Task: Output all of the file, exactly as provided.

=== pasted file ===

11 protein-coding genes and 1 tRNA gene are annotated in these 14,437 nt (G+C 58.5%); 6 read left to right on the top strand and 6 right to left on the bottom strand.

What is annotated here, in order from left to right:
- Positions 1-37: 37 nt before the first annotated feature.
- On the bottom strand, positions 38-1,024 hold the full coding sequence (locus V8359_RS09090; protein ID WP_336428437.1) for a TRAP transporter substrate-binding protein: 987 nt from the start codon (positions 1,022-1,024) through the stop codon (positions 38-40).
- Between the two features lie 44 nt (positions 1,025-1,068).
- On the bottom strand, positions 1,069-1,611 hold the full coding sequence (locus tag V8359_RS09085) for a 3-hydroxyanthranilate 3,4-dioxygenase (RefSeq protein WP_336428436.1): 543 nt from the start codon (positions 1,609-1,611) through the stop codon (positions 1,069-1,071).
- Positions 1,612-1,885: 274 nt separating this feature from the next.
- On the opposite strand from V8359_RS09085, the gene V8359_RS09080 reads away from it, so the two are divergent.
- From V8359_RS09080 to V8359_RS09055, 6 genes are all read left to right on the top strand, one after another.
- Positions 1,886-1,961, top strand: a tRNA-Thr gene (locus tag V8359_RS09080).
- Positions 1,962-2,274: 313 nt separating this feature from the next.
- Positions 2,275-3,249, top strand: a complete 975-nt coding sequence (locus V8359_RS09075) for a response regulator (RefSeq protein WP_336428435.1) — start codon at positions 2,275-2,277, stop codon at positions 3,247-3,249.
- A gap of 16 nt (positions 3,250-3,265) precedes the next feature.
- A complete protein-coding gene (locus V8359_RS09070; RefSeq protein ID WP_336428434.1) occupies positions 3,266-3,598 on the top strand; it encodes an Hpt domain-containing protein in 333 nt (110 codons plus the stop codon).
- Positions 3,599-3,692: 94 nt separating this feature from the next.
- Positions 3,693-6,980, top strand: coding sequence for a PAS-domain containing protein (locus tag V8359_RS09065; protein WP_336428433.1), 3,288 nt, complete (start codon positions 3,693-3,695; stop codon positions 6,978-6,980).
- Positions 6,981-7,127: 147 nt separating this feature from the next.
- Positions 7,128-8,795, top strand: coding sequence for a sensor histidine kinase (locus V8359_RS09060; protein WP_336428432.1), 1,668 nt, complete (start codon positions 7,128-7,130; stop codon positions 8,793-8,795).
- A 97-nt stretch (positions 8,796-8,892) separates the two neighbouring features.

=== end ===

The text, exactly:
11 protein-coding genes and 1 tRNA gene are annotated in these 14,437 nt (G+C 58.5%); 6 read left to right on the top strand and 6 right to left on the bottom strand.

What is annotated here, in order from left to right:
- Positions 1-37: 37 nt before the first annotated feature.
- On the bottom strand, positions 38-1,024 hold the full coding sequence (locus V8359_RS09090; protein ID WP_336428437.1) for a TRAP transporter substrate-binding protein: 987 nt from the start codon (positions 1,022-1,024) through the stop codon (positions 38-40).
- Between the two features lie 44 nt (positions 1,025-1,068).
- On the bottom strand, positions 1,069-1,611 hold the full coding sequence (locus tag V8359_RS09085) for a 3-hydroxyanthranilate 3,4-dioxygenase (RefSeq protein WP_336428436.1): 543 nt from the start codon (positions 1,609-1,611) through the stop codon (positions 1,069-1,071).
- Positions 1,612-1,885: 274 nt separating this feature from the next.
- On the opposite strand from V8359_RS09085, the gene V8359_RS09080 reads away from it, so the two are divergent.
- From V8359_RS09080 to V8359_RS09055, 6 genes are all read left to right on the top strand, one after another.
- Positions 1,886-1,961, top strand: a tRNA-Thr gene (locus tag V8359_RS09080).
- Positions 1,962-2,274: 313 nt separating this feature from the next.
- Positions 2,275-3,249, top strand: a complete 975-nt coding sequence (locus V8359_RS09075) for a response regulator (RefSeq protein WP_336428435.1) — start codon at positions 2,275-2,277, stop codon at positions 3,247-3,249.
- A gap of 16 nt (positions 3,250-3,265) precedes the next feature.
- A complete protein-coding gene (locus V8359_RS09070; RefSeq protein ID WP_336428434.1) occupies positions 3,266-3,598 on the top strand; it encodes an Hpt domain-containing protein in 333 nt (110 codons plus the stop codon).
- Positions 3,599-3,692: 94 nt separating this feature from the next.
- Positions 3,693-6,980, top strand: coding sequence for a PAS-domain containing protein (locus tag V8359_RS09065; protein WP_336428433.1), 3,288 nt, complete (start codon positions 3,693-3,695; stop codon positions 6,978-6,980).
- Positions 6,981-7,127: 147 nt separating this feature from the next.
- Positions 7,128-8,795, top strand: coding sequence for a sensor histidine kinase (locus V8359_RS09060; protein WP_336428432.1), 1,668 nt, complete (start codon positions 7,128-7,130; stop codon positions 8,793-8,795).
- A 97-nt stretch (positions 8,796-8,892) separates the two neighbouring features.